With regard to the 78 Tarot cards, P.D. Ouspensky writes:

ouspensky-triangle-fool

A chart showing standard suit symbols for playing cards in Western Europe (see page 15 of The 56 “pip” and “court” cards, together– aka the minor arcana —are sometimes referred to as “suit cards” with the four suits being very similar those of conventional playing cards:

  • Pentacles (aka “coins” — cf. “diamonds”)
  • Swords (aka “blades”– cf. “spades”)
  • Cups (aka “chalices” — cf. “hearts”)
  • Wands (aka “batons” — cf. “clubs”)

Occasionally, the 22 Trumps are referred to as the fifth suit.

The chart above (and to the right) shows the standard suit symbols for playing cards in Western Europe (see page 15 of “The Tarot: History, Symbolism, Divination”, by Robert M. Place).  The top row of the image below (and to the left) is typical of Tarot decks.

tarot-suits-200While the history of playing cards is much older than that of the Tarot proper, it seems to be generally accepted that the 22 trumps were added (primarily for gaming purposes) in the early 15th century (Renaissance) Italy–and that they probably reflect the influence of a cultural form known as “Triumphs” which were featured both in Renaissance parades and in subsequent Renaissance literature (e.g. Petrarch’s “I Trionfi” — see page 111 of “The Tarot: History, Symbolism, Divination”, by Robert Place).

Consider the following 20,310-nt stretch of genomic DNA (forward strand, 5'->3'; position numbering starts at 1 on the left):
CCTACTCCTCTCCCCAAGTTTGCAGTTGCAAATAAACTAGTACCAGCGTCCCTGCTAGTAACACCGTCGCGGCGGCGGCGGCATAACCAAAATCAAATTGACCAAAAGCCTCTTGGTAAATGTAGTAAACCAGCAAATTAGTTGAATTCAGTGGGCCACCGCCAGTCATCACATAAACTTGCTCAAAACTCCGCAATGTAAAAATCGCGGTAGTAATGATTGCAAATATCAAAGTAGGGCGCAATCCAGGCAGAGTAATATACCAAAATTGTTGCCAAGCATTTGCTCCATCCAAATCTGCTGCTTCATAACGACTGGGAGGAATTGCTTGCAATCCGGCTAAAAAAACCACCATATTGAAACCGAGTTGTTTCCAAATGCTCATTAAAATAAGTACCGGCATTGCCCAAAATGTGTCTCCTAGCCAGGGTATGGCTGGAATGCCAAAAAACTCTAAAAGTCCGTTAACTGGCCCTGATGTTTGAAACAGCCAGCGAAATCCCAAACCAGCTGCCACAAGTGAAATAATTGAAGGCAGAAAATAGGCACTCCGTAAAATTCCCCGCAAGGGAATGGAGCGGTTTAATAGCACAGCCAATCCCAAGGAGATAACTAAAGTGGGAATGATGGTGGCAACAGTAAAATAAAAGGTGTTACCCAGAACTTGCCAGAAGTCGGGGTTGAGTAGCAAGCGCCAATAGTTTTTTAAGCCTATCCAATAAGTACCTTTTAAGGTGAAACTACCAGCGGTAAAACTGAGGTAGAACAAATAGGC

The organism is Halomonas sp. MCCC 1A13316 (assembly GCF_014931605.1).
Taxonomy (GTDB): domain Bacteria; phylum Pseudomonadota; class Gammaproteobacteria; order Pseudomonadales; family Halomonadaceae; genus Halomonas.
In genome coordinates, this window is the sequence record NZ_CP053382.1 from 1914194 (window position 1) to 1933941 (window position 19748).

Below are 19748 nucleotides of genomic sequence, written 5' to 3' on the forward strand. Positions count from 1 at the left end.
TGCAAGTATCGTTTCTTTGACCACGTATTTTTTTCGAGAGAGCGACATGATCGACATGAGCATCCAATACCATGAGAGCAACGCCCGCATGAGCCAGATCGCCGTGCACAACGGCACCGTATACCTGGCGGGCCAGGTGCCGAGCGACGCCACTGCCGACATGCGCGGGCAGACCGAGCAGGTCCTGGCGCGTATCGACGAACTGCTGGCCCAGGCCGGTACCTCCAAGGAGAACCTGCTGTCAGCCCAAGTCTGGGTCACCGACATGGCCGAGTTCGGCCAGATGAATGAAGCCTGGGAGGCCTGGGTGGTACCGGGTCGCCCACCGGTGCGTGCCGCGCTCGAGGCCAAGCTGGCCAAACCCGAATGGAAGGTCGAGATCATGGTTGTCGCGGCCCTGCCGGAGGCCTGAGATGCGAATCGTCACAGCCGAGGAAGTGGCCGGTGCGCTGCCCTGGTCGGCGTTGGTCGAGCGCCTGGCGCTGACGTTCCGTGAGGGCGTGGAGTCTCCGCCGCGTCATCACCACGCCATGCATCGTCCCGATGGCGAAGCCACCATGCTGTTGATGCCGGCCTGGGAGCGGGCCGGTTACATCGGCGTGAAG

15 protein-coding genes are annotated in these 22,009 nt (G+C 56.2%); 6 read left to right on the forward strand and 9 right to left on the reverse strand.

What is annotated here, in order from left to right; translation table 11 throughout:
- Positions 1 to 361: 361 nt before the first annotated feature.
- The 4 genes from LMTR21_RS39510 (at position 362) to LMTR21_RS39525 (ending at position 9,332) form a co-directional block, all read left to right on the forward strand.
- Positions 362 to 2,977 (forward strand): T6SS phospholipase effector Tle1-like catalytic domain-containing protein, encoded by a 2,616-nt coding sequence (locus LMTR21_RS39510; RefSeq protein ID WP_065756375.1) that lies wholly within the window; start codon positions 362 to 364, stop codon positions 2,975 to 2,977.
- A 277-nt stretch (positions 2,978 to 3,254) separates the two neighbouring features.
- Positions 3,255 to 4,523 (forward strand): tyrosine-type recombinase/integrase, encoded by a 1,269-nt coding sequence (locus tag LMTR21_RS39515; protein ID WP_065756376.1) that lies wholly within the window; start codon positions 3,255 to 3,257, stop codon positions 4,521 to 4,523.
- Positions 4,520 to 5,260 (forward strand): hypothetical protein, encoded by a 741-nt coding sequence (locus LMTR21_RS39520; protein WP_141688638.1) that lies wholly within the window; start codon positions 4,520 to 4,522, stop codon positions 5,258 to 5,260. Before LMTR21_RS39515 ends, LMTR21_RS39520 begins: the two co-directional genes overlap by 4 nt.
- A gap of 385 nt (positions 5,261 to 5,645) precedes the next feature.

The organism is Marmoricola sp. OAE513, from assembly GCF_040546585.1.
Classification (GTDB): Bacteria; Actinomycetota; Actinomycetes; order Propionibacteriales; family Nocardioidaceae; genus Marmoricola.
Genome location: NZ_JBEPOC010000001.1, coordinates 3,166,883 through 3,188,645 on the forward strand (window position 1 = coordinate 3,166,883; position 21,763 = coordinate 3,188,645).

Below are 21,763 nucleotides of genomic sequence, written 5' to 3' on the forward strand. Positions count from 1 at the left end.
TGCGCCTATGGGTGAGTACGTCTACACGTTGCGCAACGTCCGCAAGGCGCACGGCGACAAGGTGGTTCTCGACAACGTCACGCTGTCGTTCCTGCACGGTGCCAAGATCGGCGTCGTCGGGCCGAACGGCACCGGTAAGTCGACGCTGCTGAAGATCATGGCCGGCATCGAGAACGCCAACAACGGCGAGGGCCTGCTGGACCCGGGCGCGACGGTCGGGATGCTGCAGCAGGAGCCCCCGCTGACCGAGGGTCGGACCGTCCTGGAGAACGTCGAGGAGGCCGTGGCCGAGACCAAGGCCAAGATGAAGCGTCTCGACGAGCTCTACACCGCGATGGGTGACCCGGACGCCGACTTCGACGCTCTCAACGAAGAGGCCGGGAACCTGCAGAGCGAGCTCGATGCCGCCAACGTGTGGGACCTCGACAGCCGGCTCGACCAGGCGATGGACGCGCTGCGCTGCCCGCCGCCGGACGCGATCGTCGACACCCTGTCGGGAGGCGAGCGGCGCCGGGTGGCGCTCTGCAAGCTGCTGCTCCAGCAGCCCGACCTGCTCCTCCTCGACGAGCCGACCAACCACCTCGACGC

Older decks– and various collections of Renaissance artwork and emblems that came to bear on this history –include, but are not limited to:

Visconti-Sforza Hermit - 7 cups - Devil.jpg

Examples of cards from a reproduction of the Visconti-Sforza Tarot
(“The Golden Tarot”, by Mary Packard and Race Point Publishing)

These influences converged in what is arguably the most influential Tarot of all– The Tarot of Marseille –which evolved over a period of 2 or 3 centuries in southern France (1499 to 1760?). But the story doesn’t end there–not the story of the Marseille Tarot and much less the story of the Tarot, in general.

Much of this I have only recently learned–from the aforementioned book by Robert Place (for example); and (among other places) from several of my friends in the Facebook group, Tarot for the Solitary Soul (including but not limited to Bryan Matthew Mary Reynolds and Gregory Jensen van Etten).